Agreed. However, when has the PPA fought with Trenton for a budget increase for the State Park Police to buy the necessary equipment to actually patrol those closures? The PPA has a history of yelling very loudly about ORV damage, but besides advocating the closing off of access, they've never done anything actually useful to solve the problem. A well publicized plan IS essential to getting effective enforcement against damaging and illegal activities, and all of the stakeholders and the DEP are working to come up with one -- that's FAIR.

All of this is just a temper tantrum from the PPA because they're not getting the draconian closure plan that they want.

#5 - The Forest Fire Service, hunters, horseback riders and other recreationists agree with these proposals, but their voices are being drowned out by "official" representatives whose primary goal is to promote truck and ATV recreation in all parts of Wharton State Forest, without respect for natural resources or the interests of those who enjoy the forest in other ways than driving.

Firstly, the FFS is part of the problem. And, if the closures did happen, the roads that they want to be able to use in case of a fire will grow over and be impassable. So either someone is putting words in the FFS spokespersons mouth or they just haven't thought it through. Yes, some other recreational organizations support the proposed MAP. And some don't. Why do the pro-MAP people think that their opinions should matter more? There's almost 5000 people from ALL walks of life that petitioned the DEP to rethink the MAP. The NJOA (New Jersey Outdoor Alliance) is against the proposed MAP and they represent one of the largest user groups of the forest - the hunters. The PPA loves to try to downplay the fact that the public is against this plan - by demonizing anybody who disagrees with them, and hoping that the people who read their email blasts aren't smart enough to look at the facts and come to a reasonable conclusion on their own.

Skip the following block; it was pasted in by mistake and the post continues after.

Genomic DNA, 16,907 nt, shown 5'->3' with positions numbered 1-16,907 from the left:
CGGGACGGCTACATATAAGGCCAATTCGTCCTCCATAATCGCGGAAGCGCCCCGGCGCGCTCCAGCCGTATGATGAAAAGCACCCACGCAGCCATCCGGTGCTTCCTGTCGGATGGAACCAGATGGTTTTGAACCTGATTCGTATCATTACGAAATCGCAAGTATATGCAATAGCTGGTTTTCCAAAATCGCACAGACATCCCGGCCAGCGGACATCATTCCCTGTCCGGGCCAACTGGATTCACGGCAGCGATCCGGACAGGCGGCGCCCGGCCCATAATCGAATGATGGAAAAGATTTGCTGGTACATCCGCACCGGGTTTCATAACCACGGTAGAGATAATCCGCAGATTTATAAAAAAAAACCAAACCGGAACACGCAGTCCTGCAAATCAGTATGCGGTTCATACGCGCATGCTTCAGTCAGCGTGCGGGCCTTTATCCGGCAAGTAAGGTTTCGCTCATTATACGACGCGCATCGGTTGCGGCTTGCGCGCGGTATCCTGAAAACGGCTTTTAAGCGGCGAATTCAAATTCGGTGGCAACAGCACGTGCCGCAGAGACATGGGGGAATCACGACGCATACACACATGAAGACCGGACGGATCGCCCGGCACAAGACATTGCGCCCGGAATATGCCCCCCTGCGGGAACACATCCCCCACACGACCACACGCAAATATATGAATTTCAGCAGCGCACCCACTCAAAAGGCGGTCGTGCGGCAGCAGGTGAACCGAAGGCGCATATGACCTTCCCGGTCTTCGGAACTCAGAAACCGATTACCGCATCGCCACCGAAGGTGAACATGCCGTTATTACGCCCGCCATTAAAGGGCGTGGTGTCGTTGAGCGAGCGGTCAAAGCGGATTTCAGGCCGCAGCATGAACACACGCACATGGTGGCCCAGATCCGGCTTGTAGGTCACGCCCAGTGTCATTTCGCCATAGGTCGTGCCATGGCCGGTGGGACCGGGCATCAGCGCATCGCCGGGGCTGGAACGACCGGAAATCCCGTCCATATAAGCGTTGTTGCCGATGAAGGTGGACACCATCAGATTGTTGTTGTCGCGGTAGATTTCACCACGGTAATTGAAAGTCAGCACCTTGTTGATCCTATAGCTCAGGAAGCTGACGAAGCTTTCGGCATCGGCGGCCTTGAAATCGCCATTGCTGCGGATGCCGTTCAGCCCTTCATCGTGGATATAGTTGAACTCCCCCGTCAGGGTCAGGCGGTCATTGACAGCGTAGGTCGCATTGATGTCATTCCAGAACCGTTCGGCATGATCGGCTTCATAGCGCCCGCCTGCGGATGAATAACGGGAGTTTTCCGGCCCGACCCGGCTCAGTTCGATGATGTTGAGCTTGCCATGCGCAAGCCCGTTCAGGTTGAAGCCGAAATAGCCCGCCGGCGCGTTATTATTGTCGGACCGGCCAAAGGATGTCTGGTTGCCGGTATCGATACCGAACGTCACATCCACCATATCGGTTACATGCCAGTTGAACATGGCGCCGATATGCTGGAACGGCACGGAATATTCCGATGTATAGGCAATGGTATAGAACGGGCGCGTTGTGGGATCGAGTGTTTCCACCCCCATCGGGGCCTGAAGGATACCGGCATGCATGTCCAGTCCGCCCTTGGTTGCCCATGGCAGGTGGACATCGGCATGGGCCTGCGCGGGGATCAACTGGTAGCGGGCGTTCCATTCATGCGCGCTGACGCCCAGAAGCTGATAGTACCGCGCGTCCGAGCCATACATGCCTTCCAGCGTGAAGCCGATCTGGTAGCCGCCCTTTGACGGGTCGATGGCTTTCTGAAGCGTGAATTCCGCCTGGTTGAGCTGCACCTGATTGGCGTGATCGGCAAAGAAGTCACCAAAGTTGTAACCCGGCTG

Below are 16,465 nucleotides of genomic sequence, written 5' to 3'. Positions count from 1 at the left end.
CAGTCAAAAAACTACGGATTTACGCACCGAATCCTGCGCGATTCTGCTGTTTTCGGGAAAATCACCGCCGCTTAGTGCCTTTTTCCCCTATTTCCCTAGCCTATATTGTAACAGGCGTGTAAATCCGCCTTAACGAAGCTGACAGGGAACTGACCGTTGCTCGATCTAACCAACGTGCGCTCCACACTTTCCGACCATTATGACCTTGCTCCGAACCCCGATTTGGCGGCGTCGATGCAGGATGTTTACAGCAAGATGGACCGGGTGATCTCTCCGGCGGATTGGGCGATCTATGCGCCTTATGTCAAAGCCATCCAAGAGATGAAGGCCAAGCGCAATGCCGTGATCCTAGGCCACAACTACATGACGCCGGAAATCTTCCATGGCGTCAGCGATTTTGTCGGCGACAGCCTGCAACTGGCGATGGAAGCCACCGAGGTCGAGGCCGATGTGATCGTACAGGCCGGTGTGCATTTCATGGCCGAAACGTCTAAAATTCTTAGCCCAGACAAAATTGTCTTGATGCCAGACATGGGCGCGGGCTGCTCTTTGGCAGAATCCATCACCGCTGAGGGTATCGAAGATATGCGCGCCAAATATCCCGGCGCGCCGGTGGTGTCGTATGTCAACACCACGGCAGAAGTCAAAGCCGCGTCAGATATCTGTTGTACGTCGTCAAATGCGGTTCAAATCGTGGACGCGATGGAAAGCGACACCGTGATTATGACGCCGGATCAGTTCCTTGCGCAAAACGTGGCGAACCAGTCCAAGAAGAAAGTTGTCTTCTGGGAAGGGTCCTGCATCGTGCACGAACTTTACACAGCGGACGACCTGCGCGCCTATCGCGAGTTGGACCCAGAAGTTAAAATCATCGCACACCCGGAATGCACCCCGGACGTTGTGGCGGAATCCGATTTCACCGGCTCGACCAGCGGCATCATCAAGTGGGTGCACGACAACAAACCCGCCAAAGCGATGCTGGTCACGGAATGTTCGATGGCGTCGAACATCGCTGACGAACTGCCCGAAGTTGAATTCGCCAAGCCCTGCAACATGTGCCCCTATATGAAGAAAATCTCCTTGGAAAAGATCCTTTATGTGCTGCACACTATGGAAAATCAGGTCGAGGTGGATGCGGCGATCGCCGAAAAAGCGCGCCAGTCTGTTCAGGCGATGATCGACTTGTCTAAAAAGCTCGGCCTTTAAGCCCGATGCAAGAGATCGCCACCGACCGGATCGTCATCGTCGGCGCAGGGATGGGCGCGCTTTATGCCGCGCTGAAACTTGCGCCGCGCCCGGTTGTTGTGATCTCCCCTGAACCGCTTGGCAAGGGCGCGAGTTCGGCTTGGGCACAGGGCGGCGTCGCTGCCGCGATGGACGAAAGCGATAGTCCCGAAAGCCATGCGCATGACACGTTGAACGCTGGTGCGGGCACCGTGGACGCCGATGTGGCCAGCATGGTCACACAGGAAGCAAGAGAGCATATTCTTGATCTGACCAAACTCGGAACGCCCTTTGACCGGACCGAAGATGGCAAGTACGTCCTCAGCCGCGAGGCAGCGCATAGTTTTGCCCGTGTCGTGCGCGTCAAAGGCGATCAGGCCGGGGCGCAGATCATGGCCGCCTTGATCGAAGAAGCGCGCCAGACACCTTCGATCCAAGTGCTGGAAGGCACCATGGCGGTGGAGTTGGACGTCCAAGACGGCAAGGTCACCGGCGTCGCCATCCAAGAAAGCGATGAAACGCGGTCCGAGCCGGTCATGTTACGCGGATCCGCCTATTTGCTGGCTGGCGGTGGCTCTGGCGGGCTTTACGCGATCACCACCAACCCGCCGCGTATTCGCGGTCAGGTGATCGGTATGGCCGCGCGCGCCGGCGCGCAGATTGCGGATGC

#6 - Wharton State Forest must have a detailed map for its visitors clearly showing where vehicles can and cannot go and what behaviors, motorized and non-motorized, are permitted in the State Forest.

Totally agree. A map (lower case) has been sorely needed. Hopefully, when a better motorized access plan is put together after consulting with all of the user groups there will be one that will allow everyone to safely and responsibly enjoy Wharton State Forest.

Carlton's Personal Note:
I was out on a hike with a friend in Wharton State Forest last weekend. As we headed out to one of our favorite spots we noticed a few signs that said No Motor Vehicles barring vehicles from driving down into the Mullica River.

There was a sense of relaxation as we turned off Batsto Fireline Road towards Mullica River Beaver Pond and passed one of these signs. Since the sign had been installed earlier in the summer, there were no tire tracks in the sand - just footprints and a single bicycle track.

We saw a big truck pull up to the sign, stop - and then continue on its way. The driver apparently had no interest in a place he or she could not drive into!

The sign worked. We also met a man who spends a great deal of time running in Wharton State Forest. We talked about the absence of trucks and cars from the river bank, and he said "Isn't this great!" He had also seen the signs work in other parts of Wharton this summer and fall.